Way to add value: Build relationships with property management companies throughout the Greater Philadelphia area, making sure to screen the various companies responsiveness, professionalism, tenant screening process, tenant satisfaction (other key aspects to focus on is appreciated)

4) Rental Referral Fee

My understanding is a rental referral agent receives 1 months rent as commission.

Is this true even with a property management company in place?

5) Property Insurance (For Rental Property)

My understanding is that there are three types of coverage's  Dp-1 (lowest), DP-2 and Dp-3 (highest).

Does anyone know a reliable source/% of home value to use to estimate this cost? Also, what type of coverage do investors typically use?

6) Vacancy Ratio

Reading through other forums I have found that many investors use 10% of rental income as gauge for this cost. Is this a reasonable value to use?

7) Maintenance 

Reading through other forums I have found that many investors use 10% of rental income as gauge for this cost. Is this a reasonable value to use? Also, what about the potential for major maintenance costs (roof repair) ? 

8) Water Bill

My experience as a tenant was that one of us, the tenants, had to register with PWD (Philadelphia Water Department) and pay the water bill on top of our rent. Is this a typical practice?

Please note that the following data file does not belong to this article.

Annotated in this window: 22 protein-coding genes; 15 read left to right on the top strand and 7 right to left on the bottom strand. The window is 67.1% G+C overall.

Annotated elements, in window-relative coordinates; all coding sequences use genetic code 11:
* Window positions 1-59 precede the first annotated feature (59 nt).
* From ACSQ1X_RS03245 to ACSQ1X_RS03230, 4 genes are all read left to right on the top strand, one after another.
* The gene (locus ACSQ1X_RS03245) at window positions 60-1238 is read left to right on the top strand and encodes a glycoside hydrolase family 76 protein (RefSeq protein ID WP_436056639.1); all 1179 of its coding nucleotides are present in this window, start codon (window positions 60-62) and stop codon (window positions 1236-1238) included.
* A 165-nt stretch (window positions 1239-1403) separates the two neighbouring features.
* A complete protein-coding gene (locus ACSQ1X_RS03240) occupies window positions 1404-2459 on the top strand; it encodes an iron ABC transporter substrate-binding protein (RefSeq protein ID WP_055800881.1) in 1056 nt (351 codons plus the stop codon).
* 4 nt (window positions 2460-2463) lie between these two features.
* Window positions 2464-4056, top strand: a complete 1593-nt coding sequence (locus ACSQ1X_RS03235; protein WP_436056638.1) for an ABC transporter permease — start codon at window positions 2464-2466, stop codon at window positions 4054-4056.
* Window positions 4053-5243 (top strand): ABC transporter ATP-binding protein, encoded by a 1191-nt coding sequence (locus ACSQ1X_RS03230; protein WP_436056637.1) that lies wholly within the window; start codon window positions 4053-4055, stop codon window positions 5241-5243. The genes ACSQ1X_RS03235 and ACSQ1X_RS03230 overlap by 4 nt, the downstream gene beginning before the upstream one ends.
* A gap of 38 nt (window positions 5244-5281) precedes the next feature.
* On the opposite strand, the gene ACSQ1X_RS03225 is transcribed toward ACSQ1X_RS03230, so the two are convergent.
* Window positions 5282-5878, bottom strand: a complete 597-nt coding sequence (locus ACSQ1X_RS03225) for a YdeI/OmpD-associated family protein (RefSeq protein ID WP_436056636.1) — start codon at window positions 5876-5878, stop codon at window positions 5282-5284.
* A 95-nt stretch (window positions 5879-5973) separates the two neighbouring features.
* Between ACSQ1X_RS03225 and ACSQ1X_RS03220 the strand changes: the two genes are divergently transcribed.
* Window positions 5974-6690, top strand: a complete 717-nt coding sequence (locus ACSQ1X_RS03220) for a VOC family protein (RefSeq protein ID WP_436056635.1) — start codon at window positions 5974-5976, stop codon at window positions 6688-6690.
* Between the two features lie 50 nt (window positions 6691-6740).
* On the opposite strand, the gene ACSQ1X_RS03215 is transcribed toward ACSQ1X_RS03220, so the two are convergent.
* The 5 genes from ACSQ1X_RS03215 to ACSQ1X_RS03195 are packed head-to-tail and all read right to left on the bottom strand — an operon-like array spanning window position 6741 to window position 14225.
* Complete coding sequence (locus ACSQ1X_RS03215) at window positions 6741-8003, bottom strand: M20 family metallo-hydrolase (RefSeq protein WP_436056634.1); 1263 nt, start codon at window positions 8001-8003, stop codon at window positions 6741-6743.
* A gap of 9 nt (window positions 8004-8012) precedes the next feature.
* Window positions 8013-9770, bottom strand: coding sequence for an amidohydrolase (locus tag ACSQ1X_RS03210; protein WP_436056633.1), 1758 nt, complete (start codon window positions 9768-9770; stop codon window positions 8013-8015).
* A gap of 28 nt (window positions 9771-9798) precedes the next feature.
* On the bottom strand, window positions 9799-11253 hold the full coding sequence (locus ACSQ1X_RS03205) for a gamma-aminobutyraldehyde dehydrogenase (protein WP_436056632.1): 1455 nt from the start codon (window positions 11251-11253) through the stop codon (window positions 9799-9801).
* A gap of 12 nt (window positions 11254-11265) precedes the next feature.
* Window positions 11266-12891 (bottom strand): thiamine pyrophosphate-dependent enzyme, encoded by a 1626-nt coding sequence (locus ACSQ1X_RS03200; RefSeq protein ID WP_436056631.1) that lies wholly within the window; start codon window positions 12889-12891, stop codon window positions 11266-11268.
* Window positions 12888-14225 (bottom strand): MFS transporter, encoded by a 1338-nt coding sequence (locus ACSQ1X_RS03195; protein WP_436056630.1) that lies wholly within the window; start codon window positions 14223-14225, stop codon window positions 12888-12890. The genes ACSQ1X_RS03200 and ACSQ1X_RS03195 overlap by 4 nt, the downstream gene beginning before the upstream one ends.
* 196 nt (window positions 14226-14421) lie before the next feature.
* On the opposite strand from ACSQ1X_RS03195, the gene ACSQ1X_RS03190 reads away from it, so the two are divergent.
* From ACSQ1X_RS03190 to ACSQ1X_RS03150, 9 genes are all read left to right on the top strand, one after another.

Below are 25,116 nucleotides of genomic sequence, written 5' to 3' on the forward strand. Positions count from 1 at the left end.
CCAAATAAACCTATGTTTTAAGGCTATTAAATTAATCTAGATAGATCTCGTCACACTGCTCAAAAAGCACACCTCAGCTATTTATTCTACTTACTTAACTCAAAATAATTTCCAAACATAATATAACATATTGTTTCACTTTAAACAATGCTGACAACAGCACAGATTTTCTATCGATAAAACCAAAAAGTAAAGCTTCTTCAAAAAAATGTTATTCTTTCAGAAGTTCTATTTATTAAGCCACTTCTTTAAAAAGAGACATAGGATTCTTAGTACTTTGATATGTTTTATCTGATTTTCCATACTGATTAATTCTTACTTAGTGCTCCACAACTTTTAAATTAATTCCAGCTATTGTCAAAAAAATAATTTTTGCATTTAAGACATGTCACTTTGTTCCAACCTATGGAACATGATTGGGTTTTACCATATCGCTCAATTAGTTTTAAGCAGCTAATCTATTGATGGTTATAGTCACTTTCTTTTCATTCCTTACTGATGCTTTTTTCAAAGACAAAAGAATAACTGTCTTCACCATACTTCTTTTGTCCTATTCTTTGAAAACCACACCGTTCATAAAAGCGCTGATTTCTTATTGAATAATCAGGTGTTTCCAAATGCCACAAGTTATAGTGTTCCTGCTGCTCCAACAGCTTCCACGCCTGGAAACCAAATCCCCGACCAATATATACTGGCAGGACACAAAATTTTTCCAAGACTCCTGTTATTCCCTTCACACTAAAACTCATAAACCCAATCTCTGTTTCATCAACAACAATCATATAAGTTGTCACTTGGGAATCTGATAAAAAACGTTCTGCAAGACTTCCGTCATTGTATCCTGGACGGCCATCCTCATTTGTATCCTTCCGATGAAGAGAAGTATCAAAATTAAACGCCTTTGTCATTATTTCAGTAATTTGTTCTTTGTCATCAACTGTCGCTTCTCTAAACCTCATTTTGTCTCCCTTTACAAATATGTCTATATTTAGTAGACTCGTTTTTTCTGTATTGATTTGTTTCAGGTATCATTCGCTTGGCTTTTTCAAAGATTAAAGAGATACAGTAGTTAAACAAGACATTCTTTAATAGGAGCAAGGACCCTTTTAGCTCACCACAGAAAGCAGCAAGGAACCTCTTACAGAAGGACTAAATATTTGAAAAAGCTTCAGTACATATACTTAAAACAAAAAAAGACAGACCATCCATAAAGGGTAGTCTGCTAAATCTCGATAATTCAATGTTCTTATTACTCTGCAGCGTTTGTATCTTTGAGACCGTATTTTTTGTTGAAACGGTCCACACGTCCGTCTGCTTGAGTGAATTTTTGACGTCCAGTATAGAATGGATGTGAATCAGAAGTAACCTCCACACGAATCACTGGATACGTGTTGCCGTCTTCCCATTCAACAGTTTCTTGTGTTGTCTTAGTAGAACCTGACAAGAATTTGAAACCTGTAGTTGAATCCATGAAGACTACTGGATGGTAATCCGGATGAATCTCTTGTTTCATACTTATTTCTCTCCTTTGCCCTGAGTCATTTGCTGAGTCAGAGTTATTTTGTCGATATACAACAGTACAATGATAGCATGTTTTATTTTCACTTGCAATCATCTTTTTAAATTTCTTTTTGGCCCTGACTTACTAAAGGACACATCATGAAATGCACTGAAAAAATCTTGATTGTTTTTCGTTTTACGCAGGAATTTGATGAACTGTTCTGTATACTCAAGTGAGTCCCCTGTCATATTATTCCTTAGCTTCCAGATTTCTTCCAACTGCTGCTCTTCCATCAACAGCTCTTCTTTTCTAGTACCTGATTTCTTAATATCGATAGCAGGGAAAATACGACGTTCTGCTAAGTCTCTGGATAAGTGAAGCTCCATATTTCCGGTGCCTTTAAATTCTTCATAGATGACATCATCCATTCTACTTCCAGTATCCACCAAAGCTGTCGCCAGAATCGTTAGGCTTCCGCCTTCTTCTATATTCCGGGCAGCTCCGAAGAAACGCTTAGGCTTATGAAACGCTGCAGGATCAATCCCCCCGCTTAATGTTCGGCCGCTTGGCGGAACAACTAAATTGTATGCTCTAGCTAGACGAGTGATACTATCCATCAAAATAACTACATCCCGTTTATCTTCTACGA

9) Gas

My experience as a tenant was that one of us, the tenants, had to register with PGW (Philadelphia Gas Works) and pay the gas bill on top of our rent. Is this a typical practice?

10) Electric

My experience as a tenant was that one of us, the tenants, had to register with Peco (Philadelphia Electric Company) and pay the electric bill on top of our rent. Is this a typical practice?

11) Landscaping

Typical homes in Philadelphia do not have much, if any, grass. I would assume for those that do one could reasonably expect $40 a month max. Do anyone have more experience here?

12) Snow Removal

This is a season to season variable cost, does anyone know what a reasonable costs for snow removal may be?

13) Business Tax (Not actually included in Cash Out-Flow, factored in later)

How is a real estate investor viewed from a business standpoint. I assume/expect an investor to be taxed under the Net Profit "umbrella" which according to the City of Philadelphia is taxed at 3.924% (Resident) and 3.495% (Non-Resident) see link > http://www.phila.gov/Revenue/businesses/taxes/Page...

Philadelphia Investors is this correct?

WHAT ARE OTHER COST THAT I AM OVER LOOKING??

Cash In-Flow - Cash Out-Flow = Net Operating Income or Debt Coverage Raito

Net Operating Income x (1-Business Tax) = After Tax Income 

Net Operating Income / Property Value = Cap Rate

Net Operating Income / Initial Investment = Derived Cap Rate

Is a Duplex or Triplex not evaluated similarly?

B) Generating a list of Reliable Contractors

Carpenters, Electricians, Plumber, Roofers, Window guy etc..